reminiscing handle


I don’t have a handle on reminiscing.

If you aren’t always sprinting ahead into the future, at some point you’re going to have to catch your breath…and you might look back a little.

Now, if you have something pleasant to look back on, the past is going to look a lot more appealing.

I’m not some kind of savant (if this was some kind of “surprise! you’re not a savant!” party, now would be the time when people would jump up from behind the couch and yell, “Surprise!!! You’re not a savant!!!”)…I’m not some kind of savant who is the first person in history to recognize that we all sometimes like to reflect.

If the past is appealing, it’s more pleasant to look back at it.

That’s pretty deep.

I guess that everybody can find something good to think back on…if they haven’t crowded it out with the sporadic (or sustained…sometimes, for some weird reason, sad times stick around for a while) tragic memory.

I don’t think I’ve met anyone who isn’t touched by some kind of tragic event.

I’ve been blessed to know a lot of people who don’t define themselves by their tragic event, though.

Any “tragedy” I’ve been around has had a lot of good “crowding it out” for a long time.

So, unless I’m having some strange and unnecessary “pity party”, it isn’t hard for me to have my head filled with good memories at any given moment.

All that “tragic memory” stuff is just a long-winded way of saying, “Holy Smokes!!! What just happened!!! What a great life!!!”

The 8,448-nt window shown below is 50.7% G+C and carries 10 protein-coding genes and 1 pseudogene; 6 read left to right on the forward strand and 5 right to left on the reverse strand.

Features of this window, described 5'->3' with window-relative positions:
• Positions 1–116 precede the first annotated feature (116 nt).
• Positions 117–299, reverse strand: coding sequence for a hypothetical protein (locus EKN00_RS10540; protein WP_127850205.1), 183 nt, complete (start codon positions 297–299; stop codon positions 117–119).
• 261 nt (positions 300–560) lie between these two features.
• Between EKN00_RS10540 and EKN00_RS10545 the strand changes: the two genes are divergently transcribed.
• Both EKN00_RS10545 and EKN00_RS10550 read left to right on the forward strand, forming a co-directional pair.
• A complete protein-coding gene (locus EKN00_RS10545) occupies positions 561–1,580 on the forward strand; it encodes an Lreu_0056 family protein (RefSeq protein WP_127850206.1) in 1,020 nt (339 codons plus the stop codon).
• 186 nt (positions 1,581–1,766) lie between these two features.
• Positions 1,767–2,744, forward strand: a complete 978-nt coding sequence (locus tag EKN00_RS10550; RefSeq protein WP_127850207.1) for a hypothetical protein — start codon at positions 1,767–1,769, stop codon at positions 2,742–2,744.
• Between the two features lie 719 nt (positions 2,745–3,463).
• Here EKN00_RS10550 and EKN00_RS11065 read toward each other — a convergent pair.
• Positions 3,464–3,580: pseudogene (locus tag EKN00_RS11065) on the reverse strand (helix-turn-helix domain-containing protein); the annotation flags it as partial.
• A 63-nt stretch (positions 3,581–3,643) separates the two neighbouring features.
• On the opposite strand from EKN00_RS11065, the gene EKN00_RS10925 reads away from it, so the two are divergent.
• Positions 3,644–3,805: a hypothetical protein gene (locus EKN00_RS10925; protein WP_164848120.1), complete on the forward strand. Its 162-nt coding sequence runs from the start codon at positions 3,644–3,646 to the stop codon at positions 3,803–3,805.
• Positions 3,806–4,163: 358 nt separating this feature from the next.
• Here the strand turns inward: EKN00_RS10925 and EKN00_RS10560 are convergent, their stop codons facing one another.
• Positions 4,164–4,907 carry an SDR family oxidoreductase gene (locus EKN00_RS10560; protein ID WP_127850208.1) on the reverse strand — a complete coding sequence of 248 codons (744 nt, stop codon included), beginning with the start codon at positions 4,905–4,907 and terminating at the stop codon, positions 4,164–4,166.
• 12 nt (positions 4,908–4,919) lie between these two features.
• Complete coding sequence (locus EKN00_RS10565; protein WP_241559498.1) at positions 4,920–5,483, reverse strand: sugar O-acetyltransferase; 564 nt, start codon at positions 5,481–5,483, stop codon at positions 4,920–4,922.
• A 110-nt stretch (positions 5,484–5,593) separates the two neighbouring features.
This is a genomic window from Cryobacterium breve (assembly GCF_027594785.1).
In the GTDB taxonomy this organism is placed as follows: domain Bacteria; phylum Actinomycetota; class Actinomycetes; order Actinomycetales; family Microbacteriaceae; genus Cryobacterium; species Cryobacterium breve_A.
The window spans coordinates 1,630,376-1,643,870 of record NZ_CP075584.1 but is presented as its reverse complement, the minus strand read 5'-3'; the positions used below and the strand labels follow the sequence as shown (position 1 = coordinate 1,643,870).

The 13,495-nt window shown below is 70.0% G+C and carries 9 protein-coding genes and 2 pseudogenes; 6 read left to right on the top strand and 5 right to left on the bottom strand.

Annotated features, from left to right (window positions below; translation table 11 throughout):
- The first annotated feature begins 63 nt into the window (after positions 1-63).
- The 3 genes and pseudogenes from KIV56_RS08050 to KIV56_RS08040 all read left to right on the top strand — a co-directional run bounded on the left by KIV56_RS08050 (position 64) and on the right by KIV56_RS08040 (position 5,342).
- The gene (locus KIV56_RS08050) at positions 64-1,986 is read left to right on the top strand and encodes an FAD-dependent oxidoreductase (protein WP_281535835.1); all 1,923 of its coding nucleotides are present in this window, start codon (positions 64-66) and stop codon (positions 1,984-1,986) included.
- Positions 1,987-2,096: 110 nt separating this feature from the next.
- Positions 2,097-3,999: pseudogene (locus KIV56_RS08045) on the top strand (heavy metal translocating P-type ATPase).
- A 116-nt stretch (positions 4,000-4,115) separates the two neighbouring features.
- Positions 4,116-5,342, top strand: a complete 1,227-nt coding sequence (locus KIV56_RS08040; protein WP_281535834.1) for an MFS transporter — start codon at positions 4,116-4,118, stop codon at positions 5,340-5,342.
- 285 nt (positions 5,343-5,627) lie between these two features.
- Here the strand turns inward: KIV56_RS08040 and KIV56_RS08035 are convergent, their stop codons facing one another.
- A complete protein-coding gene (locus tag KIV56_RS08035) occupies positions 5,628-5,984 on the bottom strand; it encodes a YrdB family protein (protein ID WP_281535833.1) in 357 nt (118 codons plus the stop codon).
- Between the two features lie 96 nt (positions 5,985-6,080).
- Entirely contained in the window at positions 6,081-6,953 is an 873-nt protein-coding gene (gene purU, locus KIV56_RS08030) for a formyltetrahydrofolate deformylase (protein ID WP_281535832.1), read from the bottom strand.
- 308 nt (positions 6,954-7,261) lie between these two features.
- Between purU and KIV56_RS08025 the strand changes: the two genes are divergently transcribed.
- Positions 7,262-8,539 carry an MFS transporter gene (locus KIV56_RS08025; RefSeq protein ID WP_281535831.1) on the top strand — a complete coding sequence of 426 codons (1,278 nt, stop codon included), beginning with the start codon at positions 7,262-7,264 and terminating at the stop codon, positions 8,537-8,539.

Jenny was looking at some old pictures of the kids last night.

Our children look kind of alike. More so when they were babies than they do now, but they looked pretty similar when they were little.

It’s funny to look at these pictures and see how much the “new crop” looks like the older children.


I know that when you take a picture, you say “say CHEESE!!” and everybody smiles. I know that’s the way it works with pictures.  You can’t really trust a snapshot to tell the whole story.  You can’t really trust the “pavlovian response” to an order like “say cheese”. People are going to put on their best face when someone tells them something like “say cheese”.

But these pictures of these little kids, taken around a funky old house that was in the process of being made “livable”….that was in the process of being made livable with recycled and scrounged materials…all these pictures….what a joyous bunch of little faces.

Now, I had the old camera.  The camera was mine…but it was Jenny who was taking most of the pictures.

I didn’t take a whole lot of pictures…I don’t know why.

ln all these photos of the kids, they’re looking at Jenny and smiling or laughing. They’re living well…and my wife is there.

She’s right there with them…and they’re smiling at her.  

I bet she never even had to say, “SAY CHEESE!!!”

We forget who is standing behind the camera when we’re looking at the image.  We don’t remember who we were smiling at when the shutter clicked.

I reminisce sometimes. Sometimes, I spend so much time looking back that I trip myself up while I’m trying to move forward at the same time.  It’s probably good to really commit to one direction or the other…it’s probably smart to take a seat before you do any really heavy reminiscing.

I think that a question I may start asking myself is “Who was taking that picture? Look how happy all of those people are! I wonder who they were smiling at?

I want to take pictures of happy people, too.



About Peter Rorvig

I'm a non-practicing artist, a mailman, a husband, a father...not listed in order of importance. I believe that things can always get better....and that things are usually better than we think.

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